I should try the old air pump trick for pinpoint cooling at the nozzle, without much air flowing over the platform, because fitting a shroud around the nozzle seems overly complex.

  2. Aquarium pump sounds promising, though it’s news to me. Must try it on the next iteration.

    As for bed, I’m using ~5kg aluminium plate so a flimsy 50mm turbine fan stands no chance of cooling it down. Just to be sure, thermistor is burried off to the back on the bottom side so local variations get averaged out before they reach it. Plate that heavy is out of the question on M2 with moving bed unfortunately. But try using an old cardboard box as an enclosure, at least as an experiment. Later you can make one out of steel sheet and have a true fire proof printer :)

    Nozzle is sensitive to agressive part cooling. Mine is dressed in a silicone boot that prevents that and ugly black deposits all over the block. If you model your hotend I can mould one for you when I do the next batch.

    1. I like the silicone boot idea. There’s already a silicone-and-fiberglass sleeve around the hot end, with the nozzle extending below:
      Makergear M2 V4 hot end

      I (think I still) have some high-temperature RTV silicone around here, so I can try molding a nozzle shield as part of the aquarium pump upgrade. May take a while, though, as I’ve been avoiding some must-do things. [mutter]

  3. That nozzle looks absolutly HUGE so it can probably withstand quite a bit of airflow. What hotend is that?
    My E3D v6 nozzles are much smaller (7mm across the flats hex).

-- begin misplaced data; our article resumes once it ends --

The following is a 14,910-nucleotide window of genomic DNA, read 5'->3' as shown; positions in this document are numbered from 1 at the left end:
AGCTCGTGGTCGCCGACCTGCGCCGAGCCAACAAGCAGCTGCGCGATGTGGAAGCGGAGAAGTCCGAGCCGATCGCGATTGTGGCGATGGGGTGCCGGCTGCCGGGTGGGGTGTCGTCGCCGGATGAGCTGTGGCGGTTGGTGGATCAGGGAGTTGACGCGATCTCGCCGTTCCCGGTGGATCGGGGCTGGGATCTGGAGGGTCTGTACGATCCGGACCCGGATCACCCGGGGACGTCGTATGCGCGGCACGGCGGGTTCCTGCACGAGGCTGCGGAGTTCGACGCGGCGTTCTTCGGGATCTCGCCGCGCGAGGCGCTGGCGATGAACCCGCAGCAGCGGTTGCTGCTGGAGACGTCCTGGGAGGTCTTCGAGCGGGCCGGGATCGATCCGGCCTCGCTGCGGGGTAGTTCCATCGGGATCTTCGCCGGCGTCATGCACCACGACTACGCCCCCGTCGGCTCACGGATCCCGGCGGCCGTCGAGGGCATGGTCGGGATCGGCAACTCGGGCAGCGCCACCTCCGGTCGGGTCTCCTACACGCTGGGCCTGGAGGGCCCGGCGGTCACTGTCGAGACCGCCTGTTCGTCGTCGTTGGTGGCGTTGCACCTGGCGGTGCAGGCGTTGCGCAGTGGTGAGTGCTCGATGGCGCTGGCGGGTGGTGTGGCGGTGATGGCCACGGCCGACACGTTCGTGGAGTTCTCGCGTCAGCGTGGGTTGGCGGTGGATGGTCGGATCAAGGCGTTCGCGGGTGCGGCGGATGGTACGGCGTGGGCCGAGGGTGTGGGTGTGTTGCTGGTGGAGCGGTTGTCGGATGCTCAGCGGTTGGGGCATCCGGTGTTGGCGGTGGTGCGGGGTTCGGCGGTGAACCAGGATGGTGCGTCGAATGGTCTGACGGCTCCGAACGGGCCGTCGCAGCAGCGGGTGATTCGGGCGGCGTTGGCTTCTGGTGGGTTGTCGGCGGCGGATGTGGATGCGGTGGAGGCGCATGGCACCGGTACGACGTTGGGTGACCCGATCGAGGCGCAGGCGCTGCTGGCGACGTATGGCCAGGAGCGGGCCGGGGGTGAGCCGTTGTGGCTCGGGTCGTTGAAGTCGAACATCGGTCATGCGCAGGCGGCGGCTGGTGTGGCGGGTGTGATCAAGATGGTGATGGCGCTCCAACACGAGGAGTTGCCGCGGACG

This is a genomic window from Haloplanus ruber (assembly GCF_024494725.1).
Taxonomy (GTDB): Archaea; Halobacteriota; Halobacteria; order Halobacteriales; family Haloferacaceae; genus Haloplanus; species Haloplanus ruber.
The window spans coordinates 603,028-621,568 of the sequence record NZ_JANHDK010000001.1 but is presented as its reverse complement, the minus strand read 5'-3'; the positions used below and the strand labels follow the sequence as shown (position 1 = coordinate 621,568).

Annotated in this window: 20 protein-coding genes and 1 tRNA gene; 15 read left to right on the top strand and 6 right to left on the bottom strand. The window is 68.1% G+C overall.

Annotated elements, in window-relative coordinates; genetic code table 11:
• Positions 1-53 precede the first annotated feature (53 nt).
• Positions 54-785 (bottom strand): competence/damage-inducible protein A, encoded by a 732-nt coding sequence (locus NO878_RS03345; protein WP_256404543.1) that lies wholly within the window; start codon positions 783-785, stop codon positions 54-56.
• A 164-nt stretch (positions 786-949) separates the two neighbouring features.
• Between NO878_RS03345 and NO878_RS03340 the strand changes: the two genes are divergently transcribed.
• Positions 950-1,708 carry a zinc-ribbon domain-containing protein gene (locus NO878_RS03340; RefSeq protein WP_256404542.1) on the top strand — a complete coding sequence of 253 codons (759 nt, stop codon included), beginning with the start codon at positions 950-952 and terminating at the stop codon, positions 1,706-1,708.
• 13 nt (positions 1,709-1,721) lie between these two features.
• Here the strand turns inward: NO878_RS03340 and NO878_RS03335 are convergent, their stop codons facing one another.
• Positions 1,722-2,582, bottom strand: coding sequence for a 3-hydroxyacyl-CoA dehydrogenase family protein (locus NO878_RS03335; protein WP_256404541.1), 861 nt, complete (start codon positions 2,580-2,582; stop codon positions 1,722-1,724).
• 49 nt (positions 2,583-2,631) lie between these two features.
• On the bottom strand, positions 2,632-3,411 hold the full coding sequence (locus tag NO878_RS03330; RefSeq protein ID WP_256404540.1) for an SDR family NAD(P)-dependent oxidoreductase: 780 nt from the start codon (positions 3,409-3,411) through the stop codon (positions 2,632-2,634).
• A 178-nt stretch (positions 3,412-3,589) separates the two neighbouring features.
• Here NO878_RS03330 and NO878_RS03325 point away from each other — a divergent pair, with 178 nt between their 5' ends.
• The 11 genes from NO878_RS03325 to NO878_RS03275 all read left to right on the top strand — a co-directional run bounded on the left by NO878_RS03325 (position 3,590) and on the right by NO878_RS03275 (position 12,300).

Take care with molding RTV, as it releases acid during cure which attacks copper and aluminium. I printed the moulds because of that. At first I couldn’t get silicone to release from the plastic, but coating it in plain dish soap solved that and reduced the cure time significantly. Grant Thompson (aka King of random of Youtube fame) mixed RTV with food coloring and got very fast cure times on account of water in the coloring so just adding a few drops of water might do the trick.

    1. It’s the stock Makergear V4, with 11 mm flats tucked up inside the sleeve.

      A simple mold should work better than just buttering up the snout with a thin layer of silicone, although I doubt the acetic acid will do more than tarnish the (already crusty) brass. Nothing like a good new project to distract me from all the other projects …

  4. Definitely go with both inner and outer mold and clamp them together (I’ve put a screw through the nozzle opening). There’s no way to get anything resembling smooth surface othervise. I left a hole in the outer mold and injected silicone straight from the tube until it started coming out the other way. No trapped air bubbles that way. Took six iterations to get the e3d block moulded correctly and separator to actually separate :)